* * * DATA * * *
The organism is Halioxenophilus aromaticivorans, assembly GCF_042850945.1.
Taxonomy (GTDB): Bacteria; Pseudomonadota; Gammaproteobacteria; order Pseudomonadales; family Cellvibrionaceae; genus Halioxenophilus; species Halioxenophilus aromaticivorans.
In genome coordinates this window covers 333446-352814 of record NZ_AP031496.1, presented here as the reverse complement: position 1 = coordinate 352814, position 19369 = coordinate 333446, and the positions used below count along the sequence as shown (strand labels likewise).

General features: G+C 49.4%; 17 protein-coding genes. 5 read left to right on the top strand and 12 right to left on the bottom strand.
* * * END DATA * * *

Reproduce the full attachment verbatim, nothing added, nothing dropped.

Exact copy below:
The organism is Halioxenophilus aromaticivorans, assembly GCF_042850945.1.
Taxonomy (GTDB): Bacteria; Pseudomonadota; Gammaproteobacteria; order Pseudomonadales; family Cellvibrionaceae; genus Halioxenophilus; species Halioxenophilus aromaticivorans.
In genome coordinates this window covers 333446-352814 of record NZ_AP031496.1, presented here as the reverse complement: position 1 = coordinate 352814, position 19369 = coordinate 333446, and the positions used below count along the sequence as shown (strand labels likewise).

General features: G+C 49.4%; 17 protein-coding genes. 5 read left to right on the top strand and 12 right to left on the bottom strand.